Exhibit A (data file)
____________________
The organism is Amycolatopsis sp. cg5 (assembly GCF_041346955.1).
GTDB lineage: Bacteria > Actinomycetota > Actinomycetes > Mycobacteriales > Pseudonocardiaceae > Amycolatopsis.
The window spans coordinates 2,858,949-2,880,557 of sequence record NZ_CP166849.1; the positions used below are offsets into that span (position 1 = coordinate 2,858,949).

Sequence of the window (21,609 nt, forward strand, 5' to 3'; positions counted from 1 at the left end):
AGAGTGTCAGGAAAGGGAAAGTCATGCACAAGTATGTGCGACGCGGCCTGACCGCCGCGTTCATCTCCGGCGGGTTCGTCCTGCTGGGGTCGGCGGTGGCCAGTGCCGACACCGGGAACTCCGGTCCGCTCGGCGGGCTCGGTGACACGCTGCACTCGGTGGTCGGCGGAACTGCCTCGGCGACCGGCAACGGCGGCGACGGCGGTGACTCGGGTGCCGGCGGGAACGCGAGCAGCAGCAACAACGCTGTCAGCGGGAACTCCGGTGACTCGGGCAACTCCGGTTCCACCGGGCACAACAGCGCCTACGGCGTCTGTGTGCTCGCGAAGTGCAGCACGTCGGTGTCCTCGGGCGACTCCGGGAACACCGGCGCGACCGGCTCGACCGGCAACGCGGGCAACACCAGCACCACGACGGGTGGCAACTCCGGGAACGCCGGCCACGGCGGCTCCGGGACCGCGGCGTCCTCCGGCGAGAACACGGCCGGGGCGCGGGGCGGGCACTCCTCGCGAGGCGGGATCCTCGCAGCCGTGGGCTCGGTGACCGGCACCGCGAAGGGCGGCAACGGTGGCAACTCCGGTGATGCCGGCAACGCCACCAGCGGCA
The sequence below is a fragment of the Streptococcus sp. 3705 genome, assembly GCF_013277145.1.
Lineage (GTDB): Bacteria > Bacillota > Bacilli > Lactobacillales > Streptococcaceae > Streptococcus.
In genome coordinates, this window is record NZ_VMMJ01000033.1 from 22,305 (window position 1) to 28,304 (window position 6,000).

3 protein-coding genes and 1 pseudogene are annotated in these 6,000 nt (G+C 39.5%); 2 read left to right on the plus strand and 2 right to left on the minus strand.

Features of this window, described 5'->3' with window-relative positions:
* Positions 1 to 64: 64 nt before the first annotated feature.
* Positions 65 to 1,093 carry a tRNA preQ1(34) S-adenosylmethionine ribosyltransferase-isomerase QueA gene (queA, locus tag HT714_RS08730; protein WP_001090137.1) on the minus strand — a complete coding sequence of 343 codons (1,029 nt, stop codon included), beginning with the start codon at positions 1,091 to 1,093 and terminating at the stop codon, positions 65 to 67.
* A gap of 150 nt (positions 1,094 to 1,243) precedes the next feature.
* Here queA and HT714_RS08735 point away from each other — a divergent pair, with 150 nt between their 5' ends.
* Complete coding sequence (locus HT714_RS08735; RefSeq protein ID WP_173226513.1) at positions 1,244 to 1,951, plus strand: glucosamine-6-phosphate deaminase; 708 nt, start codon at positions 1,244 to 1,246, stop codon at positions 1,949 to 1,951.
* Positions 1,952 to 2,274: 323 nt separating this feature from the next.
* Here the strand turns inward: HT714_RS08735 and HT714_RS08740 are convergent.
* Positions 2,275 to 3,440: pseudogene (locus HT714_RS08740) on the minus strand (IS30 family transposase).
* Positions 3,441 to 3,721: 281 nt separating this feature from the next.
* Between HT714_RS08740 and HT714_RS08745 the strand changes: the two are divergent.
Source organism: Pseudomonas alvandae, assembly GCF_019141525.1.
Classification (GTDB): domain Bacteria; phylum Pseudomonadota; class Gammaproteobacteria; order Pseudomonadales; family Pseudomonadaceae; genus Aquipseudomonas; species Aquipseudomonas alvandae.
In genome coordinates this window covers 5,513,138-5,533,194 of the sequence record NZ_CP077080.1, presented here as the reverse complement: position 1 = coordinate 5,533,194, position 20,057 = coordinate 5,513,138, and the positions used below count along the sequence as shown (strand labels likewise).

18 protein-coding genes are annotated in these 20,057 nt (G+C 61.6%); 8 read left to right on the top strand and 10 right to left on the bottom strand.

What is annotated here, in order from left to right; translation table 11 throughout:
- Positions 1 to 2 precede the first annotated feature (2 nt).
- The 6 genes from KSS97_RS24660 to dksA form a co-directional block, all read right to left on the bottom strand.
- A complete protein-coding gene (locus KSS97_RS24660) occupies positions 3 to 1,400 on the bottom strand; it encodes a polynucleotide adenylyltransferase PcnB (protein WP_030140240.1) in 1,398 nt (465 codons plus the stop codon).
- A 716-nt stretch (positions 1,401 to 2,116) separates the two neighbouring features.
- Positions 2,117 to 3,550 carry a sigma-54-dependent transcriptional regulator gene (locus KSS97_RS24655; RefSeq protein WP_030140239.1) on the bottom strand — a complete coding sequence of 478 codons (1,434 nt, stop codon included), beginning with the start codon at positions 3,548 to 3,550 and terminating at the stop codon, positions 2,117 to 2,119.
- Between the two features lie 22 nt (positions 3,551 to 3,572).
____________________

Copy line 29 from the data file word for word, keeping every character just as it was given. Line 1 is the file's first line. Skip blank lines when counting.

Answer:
- A 716-nt stretch (positions 1,401 to 2,116) separates the two neighbouring features.